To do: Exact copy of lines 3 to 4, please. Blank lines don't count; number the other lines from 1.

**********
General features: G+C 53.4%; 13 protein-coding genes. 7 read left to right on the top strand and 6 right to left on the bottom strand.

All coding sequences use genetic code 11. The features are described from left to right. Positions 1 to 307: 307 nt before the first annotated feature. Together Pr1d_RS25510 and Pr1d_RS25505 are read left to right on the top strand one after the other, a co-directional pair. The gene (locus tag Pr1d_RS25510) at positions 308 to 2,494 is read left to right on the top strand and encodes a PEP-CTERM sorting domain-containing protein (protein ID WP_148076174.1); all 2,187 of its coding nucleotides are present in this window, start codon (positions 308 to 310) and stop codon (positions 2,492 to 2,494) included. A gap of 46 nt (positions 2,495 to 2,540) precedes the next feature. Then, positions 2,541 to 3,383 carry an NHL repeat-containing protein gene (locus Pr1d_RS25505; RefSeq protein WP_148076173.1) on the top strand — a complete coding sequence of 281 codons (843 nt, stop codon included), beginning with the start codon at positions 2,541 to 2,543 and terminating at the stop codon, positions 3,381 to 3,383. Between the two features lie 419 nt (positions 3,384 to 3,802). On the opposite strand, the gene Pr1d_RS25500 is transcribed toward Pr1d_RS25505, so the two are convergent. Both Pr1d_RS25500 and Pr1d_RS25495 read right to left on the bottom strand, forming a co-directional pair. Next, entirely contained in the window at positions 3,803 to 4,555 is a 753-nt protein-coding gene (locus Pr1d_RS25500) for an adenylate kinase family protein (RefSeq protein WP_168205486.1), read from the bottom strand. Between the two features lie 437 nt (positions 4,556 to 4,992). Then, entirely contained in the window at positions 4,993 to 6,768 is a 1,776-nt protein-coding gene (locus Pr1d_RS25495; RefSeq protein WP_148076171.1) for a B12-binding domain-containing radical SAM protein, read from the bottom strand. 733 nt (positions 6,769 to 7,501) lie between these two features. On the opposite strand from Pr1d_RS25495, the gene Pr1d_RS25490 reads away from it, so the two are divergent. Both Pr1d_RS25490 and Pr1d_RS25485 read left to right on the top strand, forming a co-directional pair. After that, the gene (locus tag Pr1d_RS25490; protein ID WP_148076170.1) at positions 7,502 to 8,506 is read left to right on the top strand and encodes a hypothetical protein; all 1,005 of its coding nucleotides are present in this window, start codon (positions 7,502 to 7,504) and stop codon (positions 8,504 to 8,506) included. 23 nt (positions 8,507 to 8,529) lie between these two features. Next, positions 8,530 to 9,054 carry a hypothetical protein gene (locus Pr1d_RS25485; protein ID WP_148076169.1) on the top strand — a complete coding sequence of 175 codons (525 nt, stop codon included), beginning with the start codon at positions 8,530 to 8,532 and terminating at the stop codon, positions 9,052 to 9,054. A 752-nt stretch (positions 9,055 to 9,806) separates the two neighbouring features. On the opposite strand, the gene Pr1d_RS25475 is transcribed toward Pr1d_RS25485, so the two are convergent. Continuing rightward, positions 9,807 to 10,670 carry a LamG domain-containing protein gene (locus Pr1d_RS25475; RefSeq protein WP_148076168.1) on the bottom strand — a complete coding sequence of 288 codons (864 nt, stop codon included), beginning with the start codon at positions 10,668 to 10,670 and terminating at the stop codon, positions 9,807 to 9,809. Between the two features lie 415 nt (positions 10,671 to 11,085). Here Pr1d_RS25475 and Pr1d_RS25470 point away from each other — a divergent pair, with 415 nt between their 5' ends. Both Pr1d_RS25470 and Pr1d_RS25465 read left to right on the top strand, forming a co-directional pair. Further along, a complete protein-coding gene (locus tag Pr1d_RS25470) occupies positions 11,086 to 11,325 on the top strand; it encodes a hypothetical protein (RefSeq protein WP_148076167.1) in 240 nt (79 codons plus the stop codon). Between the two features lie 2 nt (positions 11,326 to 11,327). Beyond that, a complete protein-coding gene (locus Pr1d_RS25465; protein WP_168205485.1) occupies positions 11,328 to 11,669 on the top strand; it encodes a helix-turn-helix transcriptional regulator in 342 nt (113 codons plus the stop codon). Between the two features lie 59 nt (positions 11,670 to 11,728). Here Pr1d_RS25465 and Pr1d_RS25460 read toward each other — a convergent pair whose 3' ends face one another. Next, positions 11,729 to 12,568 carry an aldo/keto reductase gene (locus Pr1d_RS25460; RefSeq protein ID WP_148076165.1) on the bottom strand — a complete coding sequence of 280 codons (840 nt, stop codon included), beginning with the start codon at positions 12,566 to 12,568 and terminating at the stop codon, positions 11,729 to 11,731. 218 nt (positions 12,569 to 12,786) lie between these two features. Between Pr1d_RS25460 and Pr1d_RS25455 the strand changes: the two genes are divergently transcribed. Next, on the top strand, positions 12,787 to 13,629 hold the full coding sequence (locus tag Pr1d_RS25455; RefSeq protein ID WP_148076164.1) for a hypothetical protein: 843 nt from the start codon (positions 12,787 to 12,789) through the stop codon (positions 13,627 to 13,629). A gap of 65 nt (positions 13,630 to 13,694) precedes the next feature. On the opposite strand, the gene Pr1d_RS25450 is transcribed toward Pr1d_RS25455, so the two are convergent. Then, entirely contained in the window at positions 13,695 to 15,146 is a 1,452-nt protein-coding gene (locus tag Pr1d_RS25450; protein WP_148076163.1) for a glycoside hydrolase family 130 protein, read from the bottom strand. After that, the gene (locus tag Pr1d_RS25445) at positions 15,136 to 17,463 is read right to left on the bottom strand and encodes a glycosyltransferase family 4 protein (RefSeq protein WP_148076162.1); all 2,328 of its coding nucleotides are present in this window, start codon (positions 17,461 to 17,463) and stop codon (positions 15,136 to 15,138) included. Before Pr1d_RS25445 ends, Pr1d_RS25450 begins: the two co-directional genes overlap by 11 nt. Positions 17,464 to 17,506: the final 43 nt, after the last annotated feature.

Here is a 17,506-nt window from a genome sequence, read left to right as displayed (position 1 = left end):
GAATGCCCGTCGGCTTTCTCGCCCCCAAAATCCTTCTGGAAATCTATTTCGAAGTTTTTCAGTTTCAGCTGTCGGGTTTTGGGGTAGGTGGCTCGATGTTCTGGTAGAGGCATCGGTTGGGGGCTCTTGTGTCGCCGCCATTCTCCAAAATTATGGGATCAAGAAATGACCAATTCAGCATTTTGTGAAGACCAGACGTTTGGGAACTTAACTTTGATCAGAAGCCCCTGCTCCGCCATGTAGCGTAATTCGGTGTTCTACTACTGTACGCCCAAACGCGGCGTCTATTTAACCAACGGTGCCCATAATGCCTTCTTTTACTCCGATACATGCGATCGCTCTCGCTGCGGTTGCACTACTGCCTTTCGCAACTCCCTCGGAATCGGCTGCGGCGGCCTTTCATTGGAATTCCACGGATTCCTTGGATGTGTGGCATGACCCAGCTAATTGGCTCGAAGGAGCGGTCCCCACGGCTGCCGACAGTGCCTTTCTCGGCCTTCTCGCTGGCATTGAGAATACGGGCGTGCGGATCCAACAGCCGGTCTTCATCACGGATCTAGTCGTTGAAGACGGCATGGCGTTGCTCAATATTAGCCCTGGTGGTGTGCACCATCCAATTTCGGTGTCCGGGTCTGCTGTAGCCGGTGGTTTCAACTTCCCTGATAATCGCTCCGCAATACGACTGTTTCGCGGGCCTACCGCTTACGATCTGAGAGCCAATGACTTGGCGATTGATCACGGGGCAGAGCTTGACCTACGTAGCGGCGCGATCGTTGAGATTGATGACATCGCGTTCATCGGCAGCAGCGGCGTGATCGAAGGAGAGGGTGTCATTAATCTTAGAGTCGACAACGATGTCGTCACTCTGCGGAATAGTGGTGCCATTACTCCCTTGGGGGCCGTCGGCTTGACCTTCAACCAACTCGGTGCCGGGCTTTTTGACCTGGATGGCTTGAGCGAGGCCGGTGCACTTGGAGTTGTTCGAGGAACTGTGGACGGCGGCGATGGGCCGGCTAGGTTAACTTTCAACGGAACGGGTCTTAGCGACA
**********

Here is a 17,506-nt window from a genome sequence, read left to right as displayed (position 1 = left end):
GAATGCCCGTCGGCTTTCTCGCCCCCAAAATCCTTCTGGAAATCTATTTCGAAGTTTTTCAGTTTCAGCTGTCGGGTTTTGGGGTAGGTGGCTCGATGTTCTGGTAGAGGCATCGGTTGGGGGCTCTTGTGTCGCCGCCATTCTCCAAAATTATGGGATCAAGAAATGACCAATTCAGCATTTTGTGAAGACCAGACGTTTGGGAACTTAACTTTGATCAGAAGCCCCTGCTCCGCCATGTAGCGTAATTCGGTGTTCTACTACTGTACGCCCAAACGCGGCGTCTATTTAACCAACGGTGCCCATAATGCCTTCTTTTACTCCGATACATGCGATCGCTCTCGCTGCGGTTGCACTACTGCCTTTCGCAACTCCCTCGGAATCGGCTGCGGCGGCCTTTCATTGGAATTCCACGGATTCCTTGGATGTGTGGCATGACCCAGCTAATTGGCTCGAAGGAGCGGTCCCCACGGCTGCCGACAGTGCCTTTCTCGGCCTTCTCGCTGGCATTGAGAATACGGGCGTGCGGATCCAACAGCCGGTCTTCATCACGGATCTAGTCGTTGAAGACGGCATGGCGTTGCTCAATATTAGCCCTGGTGGTGTGCACCATCCAATTTCGGTGTCCGGGTCTGCTGTAGCCGGTGGTTTCAACTTCCCTGATAATCGCTCCGCAATACGACTGTTTCGCGGGCCTACCGCTTACGATCTGAGAGCCAATGACTTGGCGATTGATCACGGGGCAGAGCTTGACCTACGTAGCGGCGCGATCGTTGAGATTGATGACATCGCGTTCATCGGCAGCAGCGGCGTGATCGAAGGAGAGGGTGTCATTAATCTTAGAGTCGACAACGATGTCGTCACTCTGCGGAATAGTGGTGCCATTACTCCCTTGGGGGCCGTCGGCTTGACCTTCAACCAACTCGGTGCCGGGCTTTTTGACCTGGATGGCTTGAGCGAGGCCGGTGCACTTGGAGTTGTTCGAGGAACTGTGGACGGCGGCGATGGGCCGGCTAGGTTAACTTTCAACGGAACGGGTCTTAGCGACA